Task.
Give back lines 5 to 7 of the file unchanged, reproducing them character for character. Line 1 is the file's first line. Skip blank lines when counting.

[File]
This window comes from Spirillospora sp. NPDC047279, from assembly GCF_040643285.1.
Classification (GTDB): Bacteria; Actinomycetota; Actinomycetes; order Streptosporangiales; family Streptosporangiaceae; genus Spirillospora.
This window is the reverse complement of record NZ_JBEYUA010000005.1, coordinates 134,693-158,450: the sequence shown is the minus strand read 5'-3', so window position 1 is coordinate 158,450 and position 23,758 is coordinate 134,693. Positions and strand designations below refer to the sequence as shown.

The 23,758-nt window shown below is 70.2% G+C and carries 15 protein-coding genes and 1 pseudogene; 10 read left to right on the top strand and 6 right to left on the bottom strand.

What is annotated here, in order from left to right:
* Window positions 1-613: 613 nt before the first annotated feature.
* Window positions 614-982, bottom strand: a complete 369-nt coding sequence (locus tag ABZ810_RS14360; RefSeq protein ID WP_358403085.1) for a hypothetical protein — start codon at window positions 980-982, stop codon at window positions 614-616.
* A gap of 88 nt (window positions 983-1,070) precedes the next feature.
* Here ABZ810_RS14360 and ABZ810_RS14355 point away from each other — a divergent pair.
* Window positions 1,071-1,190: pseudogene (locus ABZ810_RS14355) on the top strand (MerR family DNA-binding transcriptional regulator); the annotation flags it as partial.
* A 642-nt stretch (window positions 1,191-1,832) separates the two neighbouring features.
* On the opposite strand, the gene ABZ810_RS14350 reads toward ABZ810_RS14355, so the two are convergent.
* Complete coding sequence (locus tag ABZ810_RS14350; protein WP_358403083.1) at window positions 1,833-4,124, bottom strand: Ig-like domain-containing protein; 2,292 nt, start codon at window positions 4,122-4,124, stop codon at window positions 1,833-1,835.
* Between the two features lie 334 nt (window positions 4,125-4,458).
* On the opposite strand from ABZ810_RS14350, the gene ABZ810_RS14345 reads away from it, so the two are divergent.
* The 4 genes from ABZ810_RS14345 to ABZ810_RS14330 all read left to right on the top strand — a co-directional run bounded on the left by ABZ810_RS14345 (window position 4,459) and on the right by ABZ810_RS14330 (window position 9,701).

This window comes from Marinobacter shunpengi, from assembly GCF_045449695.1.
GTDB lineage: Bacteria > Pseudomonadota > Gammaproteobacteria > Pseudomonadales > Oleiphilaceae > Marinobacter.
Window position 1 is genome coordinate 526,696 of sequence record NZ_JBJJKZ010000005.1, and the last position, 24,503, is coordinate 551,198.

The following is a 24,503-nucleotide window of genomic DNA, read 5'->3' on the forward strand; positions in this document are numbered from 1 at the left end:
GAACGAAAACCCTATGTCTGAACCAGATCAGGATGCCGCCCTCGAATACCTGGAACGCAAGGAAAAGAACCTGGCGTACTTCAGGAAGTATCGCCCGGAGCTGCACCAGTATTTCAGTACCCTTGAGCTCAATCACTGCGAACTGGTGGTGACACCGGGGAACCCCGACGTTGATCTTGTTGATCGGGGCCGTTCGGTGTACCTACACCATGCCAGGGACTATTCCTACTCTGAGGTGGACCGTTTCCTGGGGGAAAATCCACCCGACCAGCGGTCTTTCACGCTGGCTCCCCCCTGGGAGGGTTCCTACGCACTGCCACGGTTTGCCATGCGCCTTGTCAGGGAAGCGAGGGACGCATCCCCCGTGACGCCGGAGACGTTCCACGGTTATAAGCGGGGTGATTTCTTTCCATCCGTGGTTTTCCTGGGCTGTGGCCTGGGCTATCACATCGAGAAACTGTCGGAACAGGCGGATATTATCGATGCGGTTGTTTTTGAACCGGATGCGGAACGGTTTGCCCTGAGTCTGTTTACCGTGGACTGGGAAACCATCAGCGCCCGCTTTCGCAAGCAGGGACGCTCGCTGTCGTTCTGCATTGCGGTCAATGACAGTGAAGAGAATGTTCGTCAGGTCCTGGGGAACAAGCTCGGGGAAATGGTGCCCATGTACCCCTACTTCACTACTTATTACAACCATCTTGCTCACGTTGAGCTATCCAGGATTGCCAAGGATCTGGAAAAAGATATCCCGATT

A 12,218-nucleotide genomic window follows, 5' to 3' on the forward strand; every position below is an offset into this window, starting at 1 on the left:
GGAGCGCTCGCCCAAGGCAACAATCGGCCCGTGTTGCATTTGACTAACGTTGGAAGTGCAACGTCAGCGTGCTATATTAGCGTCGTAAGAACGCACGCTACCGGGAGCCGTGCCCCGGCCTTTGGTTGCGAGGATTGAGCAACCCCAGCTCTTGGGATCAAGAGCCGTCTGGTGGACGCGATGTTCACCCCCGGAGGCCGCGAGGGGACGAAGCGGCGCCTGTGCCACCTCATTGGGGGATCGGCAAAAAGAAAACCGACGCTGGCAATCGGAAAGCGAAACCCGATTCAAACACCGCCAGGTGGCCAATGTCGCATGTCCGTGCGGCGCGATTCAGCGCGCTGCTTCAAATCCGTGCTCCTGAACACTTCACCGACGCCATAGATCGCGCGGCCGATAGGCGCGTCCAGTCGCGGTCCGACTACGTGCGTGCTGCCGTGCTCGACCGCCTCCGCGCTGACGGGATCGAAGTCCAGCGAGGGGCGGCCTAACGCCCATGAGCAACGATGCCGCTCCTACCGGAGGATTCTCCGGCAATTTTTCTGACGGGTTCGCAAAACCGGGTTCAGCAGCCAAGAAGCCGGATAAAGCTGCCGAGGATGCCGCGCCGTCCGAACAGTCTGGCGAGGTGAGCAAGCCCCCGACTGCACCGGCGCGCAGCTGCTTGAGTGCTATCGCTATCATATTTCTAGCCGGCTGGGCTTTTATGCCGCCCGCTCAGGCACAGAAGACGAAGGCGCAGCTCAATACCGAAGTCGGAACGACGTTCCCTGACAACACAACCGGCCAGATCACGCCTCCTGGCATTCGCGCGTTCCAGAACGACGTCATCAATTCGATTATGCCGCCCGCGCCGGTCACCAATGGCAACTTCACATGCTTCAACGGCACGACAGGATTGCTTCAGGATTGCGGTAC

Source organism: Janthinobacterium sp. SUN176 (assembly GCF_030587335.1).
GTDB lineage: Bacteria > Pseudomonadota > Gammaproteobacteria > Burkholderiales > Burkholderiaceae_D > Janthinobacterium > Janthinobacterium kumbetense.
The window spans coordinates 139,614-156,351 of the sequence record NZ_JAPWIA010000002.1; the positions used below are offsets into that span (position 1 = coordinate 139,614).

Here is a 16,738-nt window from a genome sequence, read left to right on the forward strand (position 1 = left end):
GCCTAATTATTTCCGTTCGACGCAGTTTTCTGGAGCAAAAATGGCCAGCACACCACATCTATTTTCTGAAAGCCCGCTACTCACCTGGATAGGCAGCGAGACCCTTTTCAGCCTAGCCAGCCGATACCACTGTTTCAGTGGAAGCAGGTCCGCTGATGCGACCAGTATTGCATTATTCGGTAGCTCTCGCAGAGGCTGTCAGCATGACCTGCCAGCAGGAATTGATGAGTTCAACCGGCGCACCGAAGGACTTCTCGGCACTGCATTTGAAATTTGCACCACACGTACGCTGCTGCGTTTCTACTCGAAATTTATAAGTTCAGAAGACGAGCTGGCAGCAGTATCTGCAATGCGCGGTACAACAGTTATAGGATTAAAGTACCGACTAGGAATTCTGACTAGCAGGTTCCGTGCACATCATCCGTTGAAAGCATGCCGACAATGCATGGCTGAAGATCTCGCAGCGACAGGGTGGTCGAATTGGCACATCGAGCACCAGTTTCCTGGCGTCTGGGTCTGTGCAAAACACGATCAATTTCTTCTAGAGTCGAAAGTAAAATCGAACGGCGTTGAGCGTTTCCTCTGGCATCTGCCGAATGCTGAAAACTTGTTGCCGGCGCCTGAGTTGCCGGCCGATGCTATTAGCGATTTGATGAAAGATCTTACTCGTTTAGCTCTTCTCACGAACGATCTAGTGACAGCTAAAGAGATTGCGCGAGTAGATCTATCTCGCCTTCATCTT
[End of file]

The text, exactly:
What is annotated here, in order from left to right:
* Window positions 1-613: 613 nt before the first annotated feature.
* Window positions 614-982, bottom strand: a complete 369-nt coding sequence (locus tag ABZ810_RS14360; RefSeq protein ID WP_358403085.1) for a hypothetical protein — start codon at window positions 980-982, stop codon at window positions 614-616.